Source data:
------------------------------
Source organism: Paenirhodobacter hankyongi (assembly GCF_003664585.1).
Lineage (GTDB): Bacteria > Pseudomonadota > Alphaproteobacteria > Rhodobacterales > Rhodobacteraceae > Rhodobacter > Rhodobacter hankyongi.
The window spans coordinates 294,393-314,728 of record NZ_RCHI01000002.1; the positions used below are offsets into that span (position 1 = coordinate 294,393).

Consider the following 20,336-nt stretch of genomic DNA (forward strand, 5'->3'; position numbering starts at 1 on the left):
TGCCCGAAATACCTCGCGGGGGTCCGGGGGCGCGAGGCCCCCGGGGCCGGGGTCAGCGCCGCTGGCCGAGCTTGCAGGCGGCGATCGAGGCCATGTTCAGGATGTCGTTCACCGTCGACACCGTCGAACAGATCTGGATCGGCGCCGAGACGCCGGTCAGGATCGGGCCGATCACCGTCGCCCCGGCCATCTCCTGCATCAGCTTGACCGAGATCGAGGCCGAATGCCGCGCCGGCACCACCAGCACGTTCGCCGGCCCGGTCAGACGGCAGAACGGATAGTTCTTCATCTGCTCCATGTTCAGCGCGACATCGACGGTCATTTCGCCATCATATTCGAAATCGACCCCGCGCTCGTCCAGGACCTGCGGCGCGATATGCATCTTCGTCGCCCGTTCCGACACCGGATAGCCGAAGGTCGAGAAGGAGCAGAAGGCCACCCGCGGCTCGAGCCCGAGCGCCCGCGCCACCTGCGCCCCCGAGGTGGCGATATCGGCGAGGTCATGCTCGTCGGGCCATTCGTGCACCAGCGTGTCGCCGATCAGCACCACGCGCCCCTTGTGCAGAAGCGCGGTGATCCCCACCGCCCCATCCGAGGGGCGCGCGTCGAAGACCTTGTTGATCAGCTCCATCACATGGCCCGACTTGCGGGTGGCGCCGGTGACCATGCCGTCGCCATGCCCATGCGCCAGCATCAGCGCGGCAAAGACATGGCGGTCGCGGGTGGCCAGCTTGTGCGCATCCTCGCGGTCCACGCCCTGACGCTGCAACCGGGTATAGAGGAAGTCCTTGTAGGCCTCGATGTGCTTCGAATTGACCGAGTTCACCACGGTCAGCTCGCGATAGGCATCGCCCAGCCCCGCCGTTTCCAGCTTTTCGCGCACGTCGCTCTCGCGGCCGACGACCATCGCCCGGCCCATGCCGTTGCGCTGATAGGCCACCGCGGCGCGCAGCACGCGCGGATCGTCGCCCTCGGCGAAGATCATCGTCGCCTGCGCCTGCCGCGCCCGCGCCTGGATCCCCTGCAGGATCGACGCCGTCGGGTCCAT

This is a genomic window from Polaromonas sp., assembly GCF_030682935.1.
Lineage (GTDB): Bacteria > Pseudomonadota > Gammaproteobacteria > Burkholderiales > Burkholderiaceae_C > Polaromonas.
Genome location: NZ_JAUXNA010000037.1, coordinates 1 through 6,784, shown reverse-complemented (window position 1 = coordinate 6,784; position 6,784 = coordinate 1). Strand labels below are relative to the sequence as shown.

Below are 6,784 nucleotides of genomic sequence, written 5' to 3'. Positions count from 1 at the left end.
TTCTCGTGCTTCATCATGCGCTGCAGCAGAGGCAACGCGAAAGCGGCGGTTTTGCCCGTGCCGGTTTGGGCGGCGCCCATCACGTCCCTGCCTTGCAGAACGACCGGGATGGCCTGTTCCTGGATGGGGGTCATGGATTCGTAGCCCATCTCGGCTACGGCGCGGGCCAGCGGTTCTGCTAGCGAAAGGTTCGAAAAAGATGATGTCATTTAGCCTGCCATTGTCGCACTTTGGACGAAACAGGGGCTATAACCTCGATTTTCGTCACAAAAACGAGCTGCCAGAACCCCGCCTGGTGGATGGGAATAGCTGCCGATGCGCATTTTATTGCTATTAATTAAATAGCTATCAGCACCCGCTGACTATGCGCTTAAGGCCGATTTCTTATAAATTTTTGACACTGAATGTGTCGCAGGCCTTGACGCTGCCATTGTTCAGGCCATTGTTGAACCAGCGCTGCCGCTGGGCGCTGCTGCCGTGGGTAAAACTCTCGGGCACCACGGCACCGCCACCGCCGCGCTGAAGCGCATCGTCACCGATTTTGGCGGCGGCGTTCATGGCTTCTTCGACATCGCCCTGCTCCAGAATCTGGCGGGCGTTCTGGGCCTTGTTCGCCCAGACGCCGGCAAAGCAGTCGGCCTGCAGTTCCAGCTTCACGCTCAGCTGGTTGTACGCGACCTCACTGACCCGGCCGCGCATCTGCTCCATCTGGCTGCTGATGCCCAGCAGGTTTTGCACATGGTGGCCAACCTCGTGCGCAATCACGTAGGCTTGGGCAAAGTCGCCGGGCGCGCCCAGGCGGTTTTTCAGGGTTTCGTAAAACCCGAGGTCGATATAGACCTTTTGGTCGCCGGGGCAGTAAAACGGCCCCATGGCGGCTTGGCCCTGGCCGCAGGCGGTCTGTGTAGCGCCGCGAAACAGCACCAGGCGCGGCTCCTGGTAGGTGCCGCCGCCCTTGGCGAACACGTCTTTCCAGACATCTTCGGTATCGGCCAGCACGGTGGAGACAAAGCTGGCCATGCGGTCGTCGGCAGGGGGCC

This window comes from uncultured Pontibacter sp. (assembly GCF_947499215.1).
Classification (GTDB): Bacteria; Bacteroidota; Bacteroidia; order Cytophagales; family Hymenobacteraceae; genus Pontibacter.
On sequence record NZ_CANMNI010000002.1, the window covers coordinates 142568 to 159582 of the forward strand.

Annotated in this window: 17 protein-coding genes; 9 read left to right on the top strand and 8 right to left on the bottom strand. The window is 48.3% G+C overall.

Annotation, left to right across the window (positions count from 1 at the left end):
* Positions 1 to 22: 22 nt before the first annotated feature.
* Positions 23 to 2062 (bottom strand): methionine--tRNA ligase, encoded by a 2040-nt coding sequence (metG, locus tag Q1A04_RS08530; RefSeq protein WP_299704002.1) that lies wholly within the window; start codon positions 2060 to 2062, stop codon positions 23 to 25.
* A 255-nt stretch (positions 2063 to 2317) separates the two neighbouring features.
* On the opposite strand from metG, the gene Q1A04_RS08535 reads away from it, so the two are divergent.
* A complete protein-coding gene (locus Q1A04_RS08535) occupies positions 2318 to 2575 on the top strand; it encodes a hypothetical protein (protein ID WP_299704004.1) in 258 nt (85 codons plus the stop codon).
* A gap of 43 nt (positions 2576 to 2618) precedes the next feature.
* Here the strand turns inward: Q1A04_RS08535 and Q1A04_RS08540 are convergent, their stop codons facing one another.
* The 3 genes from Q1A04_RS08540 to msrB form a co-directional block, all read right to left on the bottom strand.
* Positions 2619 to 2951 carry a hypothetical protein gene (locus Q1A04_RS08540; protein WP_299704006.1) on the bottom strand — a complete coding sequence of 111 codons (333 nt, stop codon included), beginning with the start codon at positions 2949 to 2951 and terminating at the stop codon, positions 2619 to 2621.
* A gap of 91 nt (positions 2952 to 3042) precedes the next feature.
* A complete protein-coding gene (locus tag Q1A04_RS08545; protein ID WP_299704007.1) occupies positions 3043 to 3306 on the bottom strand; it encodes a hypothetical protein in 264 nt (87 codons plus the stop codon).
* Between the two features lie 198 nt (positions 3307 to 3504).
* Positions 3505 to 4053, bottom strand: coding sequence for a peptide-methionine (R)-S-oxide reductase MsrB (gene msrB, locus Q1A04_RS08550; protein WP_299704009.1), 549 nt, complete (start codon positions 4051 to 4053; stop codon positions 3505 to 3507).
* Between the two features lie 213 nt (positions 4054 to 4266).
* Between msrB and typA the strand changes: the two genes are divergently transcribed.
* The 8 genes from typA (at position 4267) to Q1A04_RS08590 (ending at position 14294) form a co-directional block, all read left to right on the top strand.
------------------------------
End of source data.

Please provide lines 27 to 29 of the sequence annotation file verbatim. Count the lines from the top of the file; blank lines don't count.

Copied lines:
* Between the two features lie 198 nt (positions 3307 to 3504).
* Positions 3505 to 4053, bottom strand: coding sequence for a peptide-methionine (R)-S-oxide reductase MsrB (gene msrB, locus Q1A04_RS08550; protein WP_299704009.1), 549 nt, complete (start codon positions 4051 to 4053; stop codon positions 3505 to 3507).
* Between the two features lie 213 nt (positions 4054 to 4266).